Still you’re there.  Always there, and maybe always will be there.  Doesn’t mean I have to like you.  Doesn’t mean I won’t keep fighting you.

So, for putting me through this hell, to my pain, all I can say is “F--- you!”


Wednesday, July 11, 2012

The A to Z List of Exceptions

One of my high school English teachers once told our class that there were only two guarantees in life - death and taxes.  It does seem that life is full of exceptions, things that don’t quite apply all the time.  Here is my A to Z list of Exceptions.
A Adverbs.  Adverbs are words that describe verbs, they explain how you do something.  You write neatly, drive carefully, jog slowly.  Most adverbs end with “-ly.”  Exceptions to that rule include “friendly, lovely, hourly, leisurely.”

B Breakfast.  We grow up thinking that certain foods are eaten in the morning for breakfast.  Not necessarily.  Especially when restaurants such as IHOP allow you to enjoy pancakes any time of the day or night.

C Chips.  Generally, we hear “chips” we think “potato chips.”  But there are exceptions.  Chips may refer to poker chips, chocolate chips, or banana chips.

D Dress.  Women certainly have more options available to them - skirts and dresses, pants and shorts.  To compensate, sizes vary widely for women’s clothing, though not for men’s, it seems.  A woman, most likely, needs to try on an item of clothing before purchasing.  A size “large” by one manufacturer may fit differently than a size large by another manufacturer.  However, men can shop merely by size - pick up an XL shirt and jeans with a certain waist-size and know that those items will fit.

E Emotional expressions.  Traditionally, we smile when we’re happy and cry when we’re sad.  But, there are the exceptions.  Times we express our profound happiness with “tears of joy” and we laugh because we’re scared or nervous.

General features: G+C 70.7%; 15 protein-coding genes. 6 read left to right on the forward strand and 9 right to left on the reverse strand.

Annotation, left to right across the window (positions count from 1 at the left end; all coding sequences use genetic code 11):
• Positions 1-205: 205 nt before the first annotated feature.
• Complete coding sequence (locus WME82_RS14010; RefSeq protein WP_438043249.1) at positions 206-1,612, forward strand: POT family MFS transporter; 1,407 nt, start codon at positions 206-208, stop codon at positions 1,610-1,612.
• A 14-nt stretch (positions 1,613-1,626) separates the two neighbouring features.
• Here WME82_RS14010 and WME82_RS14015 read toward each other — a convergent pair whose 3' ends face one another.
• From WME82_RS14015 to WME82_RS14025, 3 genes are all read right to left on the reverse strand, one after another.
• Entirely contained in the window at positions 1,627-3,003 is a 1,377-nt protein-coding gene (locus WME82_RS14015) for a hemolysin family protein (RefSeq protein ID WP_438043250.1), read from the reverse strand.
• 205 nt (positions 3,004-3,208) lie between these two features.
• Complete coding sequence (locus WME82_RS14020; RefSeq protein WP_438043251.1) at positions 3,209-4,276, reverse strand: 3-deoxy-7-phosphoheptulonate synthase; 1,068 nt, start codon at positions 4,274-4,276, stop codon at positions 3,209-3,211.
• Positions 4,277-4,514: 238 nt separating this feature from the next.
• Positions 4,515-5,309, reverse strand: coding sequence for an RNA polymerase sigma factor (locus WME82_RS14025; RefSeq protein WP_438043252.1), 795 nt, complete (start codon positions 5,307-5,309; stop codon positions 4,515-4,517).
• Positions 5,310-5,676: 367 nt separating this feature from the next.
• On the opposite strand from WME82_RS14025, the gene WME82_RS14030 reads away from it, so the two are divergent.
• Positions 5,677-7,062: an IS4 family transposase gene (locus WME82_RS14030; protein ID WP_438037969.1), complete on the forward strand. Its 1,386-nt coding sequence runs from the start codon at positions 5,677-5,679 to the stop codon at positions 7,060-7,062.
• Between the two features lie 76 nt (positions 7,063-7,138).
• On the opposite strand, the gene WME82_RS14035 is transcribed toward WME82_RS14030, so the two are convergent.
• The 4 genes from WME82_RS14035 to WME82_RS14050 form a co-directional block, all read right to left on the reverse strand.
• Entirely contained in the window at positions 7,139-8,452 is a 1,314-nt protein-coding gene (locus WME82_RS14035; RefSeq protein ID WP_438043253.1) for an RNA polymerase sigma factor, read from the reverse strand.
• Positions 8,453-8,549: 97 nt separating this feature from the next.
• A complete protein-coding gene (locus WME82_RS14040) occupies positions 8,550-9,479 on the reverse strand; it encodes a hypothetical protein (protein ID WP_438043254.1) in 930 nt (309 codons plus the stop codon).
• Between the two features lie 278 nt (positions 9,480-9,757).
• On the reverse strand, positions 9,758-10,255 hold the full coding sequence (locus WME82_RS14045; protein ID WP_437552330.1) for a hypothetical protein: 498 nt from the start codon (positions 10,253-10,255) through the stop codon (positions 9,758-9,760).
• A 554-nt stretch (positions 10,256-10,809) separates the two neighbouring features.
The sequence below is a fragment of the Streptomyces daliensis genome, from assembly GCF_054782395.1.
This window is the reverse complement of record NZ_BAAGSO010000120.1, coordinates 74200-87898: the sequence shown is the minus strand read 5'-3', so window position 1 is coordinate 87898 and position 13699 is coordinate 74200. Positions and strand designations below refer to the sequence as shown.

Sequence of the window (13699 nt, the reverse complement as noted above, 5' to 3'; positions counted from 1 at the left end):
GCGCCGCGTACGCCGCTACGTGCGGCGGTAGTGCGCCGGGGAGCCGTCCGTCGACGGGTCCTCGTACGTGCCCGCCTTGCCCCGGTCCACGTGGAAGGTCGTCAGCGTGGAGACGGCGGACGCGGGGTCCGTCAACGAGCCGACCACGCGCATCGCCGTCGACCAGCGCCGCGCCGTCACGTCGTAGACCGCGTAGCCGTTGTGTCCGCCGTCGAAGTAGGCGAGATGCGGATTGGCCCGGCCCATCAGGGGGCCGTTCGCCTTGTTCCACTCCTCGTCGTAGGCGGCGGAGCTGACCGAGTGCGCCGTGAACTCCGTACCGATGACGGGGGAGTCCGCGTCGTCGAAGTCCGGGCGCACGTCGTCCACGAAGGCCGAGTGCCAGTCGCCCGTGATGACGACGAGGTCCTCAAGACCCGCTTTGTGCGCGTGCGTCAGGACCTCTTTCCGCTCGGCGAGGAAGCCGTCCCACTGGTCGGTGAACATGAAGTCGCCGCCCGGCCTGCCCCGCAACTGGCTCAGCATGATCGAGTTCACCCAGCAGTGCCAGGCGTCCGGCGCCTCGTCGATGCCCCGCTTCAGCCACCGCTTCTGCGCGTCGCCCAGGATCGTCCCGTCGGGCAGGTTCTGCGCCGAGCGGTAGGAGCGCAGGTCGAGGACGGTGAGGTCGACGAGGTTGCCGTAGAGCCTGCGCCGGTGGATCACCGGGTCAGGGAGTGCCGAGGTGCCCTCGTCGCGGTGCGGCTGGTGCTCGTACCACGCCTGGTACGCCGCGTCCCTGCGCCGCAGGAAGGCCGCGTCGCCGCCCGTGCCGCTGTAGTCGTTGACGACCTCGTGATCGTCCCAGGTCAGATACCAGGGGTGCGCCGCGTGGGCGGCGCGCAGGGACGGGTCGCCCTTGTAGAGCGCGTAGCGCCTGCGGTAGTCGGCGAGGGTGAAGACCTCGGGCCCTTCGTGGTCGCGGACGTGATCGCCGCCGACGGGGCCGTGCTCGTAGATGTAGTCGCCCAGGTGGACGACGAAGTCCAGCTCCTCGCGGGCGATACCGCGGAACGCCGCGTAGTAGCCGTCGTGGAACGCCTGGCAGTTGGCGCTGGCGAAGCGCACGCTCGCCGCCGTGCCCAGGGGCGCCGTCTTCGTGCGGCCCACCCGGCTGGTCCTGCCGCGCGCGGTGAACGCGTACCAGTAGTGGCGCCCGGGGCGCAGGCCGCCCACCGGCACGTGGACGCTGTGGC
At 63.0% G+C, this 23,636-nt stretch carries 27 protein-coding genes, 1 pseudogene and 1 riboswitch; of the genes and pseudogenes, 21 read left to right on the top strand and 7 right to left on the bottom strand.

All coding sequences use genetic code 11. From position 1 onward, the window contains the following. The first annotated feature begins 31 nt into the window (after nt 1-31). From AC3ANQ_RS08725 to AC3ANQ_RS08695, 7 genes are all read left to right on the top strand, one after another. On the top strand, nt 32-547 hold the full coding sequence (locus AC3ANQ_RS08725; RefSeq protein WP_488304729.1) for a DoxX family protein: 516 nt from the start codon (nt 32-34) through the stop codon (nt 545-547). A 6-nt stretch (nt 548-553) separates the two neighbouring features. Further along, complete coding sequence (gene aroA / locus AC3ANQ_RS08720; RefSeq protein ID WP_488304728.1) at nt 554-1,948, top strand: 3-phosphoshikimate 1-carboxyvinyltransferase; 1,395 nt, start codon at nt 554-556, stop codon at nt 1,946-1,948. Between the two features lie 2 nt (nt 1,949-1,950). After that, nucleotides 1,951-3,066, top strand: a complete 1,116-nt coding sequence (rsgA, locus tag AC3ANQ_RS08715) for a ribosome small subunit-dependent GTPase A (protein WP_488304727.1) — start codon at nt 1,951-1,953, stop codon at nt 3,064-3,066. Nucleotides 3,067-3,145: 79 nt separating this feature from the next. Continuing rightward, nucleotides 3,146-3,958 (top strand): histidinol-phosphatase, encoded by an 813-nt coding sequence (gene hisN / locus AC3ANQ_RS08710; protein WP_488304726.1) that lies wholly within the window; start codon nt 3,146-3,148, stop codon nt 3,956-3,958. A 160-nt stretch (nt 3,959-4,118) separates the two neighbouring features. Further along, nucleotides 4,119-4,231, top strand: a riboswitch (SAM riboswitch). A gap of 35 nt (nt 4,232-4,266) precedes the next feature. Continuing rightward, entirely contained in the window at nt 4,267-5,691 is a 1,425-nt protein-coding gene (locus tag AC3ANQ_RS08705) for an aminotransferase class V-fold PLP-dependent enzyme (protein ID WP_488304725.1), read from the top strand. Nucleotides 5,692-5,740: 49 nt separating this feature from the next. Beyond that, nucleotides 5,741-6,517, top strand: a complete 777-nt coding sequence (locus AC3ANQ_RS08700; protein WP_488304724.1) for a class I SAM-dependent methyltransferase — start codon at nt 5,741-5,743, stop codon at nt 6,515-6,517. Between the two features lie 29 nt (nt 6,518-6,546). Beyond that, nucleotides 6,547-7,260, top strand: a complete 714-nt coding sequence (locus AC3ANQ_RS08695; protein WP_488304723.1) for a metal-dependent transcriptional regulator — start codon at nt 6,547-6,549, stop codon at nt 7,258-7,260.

F Flight.  We learn that birds have beaks and they fly.  Not necessarily.  Not all birds have been granted the ability to fly.  Those exceptions include penguins, turkeys, and ostriches.

G Grown-Up.  Children anticipate each birthday, waiting for the day they will be a “grown-up.”  When I turned eighteen, I became an adult in some ways and not in others.  I was old enough to join the armed forces and fight for my country.  I could vote.  I could not order a margarita nor could I put a quarter in a slot machine in Las Vegas.

H Hue.  Color isn’t steadfast; there are exceptions.  Leaves aren’t always green.  Gold isn’t always yellow (white gold), and chocolate isn’t always brown (white chocolate).

I Iceland.  It is my understanding that “Iceland” is a misnomer.  From what I’ve read, Iceland has less ice than Greenland.  Names aren’t always descriptive, as in this case.

J Junior.  That moniker only works for males.  Some famous examples include - Martin Luther King, Jr., Robert Downey Jr., Harry Connick Jr., and Sammy Davis Jr.  Women don’t have this option available to them. 

K Kilt.  My maiden name is Scottish in origin, but I still can’t envision my dad wearing a kilt.  Although a kilt is the exception to the widely held rule that men don’t wear skirts.